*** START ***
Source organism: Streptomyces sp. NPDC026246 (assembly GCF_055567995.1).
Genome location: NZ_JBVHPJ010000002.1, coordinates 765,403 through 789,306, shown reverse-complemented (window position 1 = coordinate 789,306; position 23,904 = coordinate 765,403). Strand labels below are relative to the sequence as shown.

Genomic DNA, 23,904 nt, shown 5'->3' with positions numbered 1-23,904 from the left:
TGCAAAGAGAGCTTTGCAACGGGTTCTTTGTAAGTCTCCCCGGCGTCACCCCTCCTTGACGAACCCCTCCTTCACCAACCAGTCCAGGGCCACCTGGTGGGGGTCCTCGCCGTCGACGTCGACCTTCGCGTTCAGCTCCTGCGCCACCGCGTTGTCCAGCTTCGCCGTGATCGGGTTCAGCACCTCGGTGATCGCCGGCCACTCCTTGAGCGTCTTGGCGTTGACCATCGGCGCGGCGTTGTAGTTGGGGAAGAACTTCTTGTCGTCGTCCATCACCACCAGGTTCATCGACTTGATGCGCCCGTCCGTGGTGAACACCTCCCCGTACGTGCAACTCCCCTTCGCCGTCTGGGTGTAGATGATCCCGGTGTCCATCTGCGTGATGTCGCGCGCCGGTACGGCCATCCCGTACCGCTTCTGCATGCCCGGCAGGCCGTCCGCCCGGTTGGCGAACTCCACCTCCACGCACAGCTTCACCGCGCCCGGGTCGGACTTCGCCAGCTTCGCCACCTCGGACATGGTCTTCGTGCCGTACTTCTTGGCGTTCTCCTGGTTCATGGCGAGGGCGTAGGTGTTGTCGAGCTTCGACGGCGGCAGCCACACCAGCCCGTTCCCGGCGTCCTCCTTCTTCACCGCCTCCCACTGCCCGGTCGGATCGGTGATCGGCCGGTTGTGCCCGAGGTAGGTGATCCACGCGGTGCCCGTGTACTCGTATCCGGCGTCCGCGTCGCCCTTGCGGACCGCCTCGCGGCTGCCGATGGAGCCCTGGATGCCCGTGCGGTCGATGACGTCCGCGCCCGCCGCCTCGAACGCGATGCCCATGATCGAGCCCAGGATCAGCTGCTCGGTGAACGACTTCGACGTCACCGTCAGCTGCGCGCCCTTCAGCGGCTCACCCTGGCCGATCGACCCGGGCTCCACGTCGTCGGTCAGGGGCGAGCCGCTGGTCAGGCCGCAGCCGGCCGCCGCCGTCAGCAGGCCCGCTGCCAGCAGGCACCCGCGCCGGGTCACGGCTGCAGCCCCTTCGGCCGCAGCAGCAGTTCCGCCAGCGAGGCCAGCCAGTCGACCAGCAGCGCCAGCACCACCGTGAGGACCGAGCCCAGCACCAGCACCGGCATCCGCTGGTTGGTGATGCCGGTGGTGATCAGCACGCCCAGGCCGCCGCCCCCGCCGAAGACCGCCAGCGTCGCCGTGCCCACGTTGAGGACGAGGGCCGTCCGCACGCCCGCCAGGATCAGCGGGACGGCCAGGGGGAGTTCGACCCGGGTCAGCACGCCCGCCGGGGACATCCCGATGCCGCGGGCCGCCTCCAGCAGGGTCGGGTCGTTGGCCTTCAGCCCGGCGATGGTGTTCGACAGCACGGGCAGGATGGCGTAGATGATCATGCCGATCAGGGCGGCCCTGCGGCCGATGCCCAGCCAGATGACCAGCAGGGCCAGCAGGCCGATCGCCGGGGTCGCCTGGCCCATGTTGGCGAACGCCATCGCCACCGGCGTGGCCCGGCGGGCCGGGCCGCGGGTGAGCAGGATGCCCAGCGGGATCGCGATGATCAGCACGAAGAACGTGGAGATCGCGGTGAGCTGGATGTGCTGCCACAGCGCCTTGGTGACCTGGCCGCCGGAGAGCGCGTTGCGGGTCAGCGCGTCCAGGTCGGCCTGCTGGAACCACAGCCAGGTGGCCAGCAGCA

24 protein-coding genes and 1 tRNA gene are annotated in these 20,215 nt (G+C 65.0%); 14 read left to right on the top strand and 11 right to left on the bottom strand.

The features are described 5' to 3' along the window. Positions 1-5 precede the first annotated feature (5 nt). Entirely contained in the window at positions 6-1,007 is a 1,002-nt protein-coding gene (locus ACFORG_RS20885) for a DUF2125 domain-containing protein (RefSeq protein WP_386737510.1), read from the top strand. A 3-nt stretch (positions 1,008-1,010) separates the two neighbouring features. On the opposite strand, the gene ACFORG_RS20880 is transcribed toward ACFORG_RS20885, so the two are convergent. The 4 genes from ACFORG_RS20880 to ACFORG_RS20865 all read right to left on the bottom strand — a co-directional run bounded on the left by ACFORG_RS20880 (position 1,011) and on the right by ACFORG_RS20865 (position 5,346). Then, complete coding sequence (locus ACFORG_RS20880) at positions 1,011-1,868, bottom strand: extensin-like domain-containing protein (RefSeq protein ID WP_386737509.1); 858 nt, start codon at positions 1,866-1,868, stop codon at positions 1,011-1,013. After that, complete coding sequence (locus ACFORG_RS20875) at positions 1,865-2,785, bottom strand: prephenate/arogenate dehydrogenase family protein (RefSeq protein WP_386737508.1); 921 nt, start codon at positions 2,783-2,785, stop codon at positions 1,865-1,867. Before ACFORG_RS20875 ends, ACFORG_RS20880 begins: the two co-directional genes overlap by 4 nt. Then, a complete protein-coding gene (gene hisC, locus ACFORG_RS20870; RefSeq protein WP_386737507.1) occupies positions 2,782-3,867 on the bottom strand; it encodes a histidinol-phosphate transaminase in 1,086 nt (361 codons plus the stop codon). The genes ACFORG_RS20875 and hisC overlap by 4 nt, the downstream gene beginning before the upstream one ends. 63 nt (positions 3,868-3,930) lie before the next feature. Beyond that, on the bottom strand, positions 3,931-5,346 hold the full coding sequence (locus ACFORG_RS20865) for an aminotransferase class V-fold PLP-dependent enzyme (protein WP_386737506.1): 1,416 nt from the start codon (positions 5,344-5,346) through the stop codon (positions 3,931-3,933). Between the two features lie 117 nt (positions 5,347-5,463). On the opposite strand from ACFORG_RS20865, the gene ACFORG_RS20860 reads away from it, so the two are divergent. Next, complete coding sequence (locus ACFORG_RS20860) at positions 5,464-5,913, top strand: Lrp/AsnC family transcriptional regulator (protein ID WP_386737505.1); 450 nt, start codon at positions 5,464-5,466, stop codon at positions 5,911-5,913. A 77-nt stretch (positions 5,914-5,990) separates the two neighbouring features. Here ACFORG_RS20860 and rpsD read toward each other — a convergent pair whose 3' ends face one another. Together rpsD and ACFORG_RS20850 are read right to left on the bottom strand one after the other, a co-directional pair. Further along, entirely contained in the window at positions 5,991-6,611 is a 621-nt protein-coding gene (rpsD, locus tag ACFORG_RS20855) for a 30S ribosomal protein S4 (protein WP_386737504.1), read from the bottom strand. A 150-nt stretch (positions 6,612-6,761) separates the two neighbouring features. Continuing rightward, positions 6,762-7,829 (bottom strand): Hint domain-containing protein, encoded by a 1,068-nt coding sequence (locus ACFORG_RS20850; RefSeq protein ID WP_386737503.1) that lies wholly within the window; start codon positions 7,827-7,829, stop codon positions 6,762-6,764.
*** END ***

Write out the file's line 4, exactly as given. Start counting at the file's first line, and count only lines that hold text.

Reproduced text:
TGCAAAGAGAGCTTTGCAACGGGTTCTTTGTAAGTCTCCCCGGCGTCACCCCTCCTTGACGAACCCCTCCTTCACCAACCAGTCCAGGGCCACCTGGTGGGGGTCCTCGCCGTCGACGTCGACCTTCGCGTTCAGCTCCTGCGCCACCGCGTTGTCCAGCTTCGCCGTGATCGGGTTCAGCACCTCGGTGATCGCCGGCCACTCCTTGAGCGTCTTGGCGTTGACCATCGGCGCGGCGTTGTAGTTGGGGAAGAACTTCTTGTCGTCGTCCATCACCACCAGGTTCATCGACTTGATGCGCCCGTCCGTGGTGAACACCTCCCCGTACGTGCAACTCCCCTTCGCCGTCTGGGTGTAGATGATCCCGGTGTCCATCTGCGTGATGTCGCGCGCCGGTACGGCCATCCCGTACCGCTTCTGCATGCCCGGCAGGCCGTCCGCCCGGTTGGCGAACTCCACCTCCACGCACAGCTTCACCGCGCCCGGGTCGGACTTCGCCAGCTTCGCCACCTCGGACATGGTCTTCGTGCCGTACTTCTTGGCGTTCTCCTGGTTCATGGCGAGGGCGTAGGTGTTGTCGAGCTTCGACGGCGGCAGCCACACCAGCCCGTTCCCGGCGTCCTCCTTCTTCACCGCCTCCCACTGCCCGGTCGGATCGGTGATCGGCCGGTTGTGCCCGAGGTAGGTGATCCACGCGGTGCCCGTGTACTCGTATCCGGCGTCCGCGTCGCCCTTGCGGACCGCCTCGCGGCTGCCGATGGAGCCCTGGATGCCCGTGCGGTCGATGACGTCCGCGCCCGCCGCCTCGAACGCGATGCCCATGATCGAGCCCAGGATCAGCTGCTCGGTGAACGACTTCGACGTCACCGTCAGCTGCGCGCCCTTCAGCGGCTCACCCTGGCCGATCGACCCGGGCTCCACGTCGTCGGTCAGGGGCGAGCCGCTGGTCAGGCCGCAGCCGGCCGCCGCCGTCAGCAGGCCCGCTGCCAGCAGGCACCCGCGCCGGGTCACGGCTGCAGCCCCTTCGGCCGCAGCAGCAGTTCCGCCAGCGAGGCCAGCCAGTCGACCAGCAGCGCCAGCACCACCGTGAGGACCGAGCCCAGCACCAGCACCGGCATCCGCTGGTTGGTGATGCCGGTGGTGATCAGCACGCCCAGGCCGCCGCCCCCGCCGAAGACCGCCAGCGTCGCCGTGCCCACGTTGAGGACGAGGGCCGTCCGCACGCCCGCCAGGATCAGCGGGACGGCCAGGGGGAGTTCGACCCGGGTCAGCACGCCCGCCGGGGACATCCCGATGCCGCGGGCCGCCTCCAGCAGGGTCGGGTCGTTGGCCTTCAGCCCGGCGATGGTGTTCGACAGCACGGGCAGGATGGCGTAGATGATCATGCCGATCAGGGCGGCCCTGCGGCCGATGCCCAGCCAGATGACCAGCAGGGCCAGCAGGCCGATCGCCGGGGTCGCCTGGCCCATGTTGGCGAACGCCATCGCCACCGGCGTGGCCCGGCGGGCCGGGCCGCGGGTGAGCAGGATGCCCAGCGGGATCGCGATGATCAGCACGAAGAACGTGGAGATCGCGGTGAGCTGGATGTGCTGCCACAGCGCCTTGGTGACCTGGCCGCCGGAGAGCGCGTTGCGGGTCAGCGCGTCCAGGTCGGCCTGCTGGAACCACAGCCAGGTGGCCAGCAGCA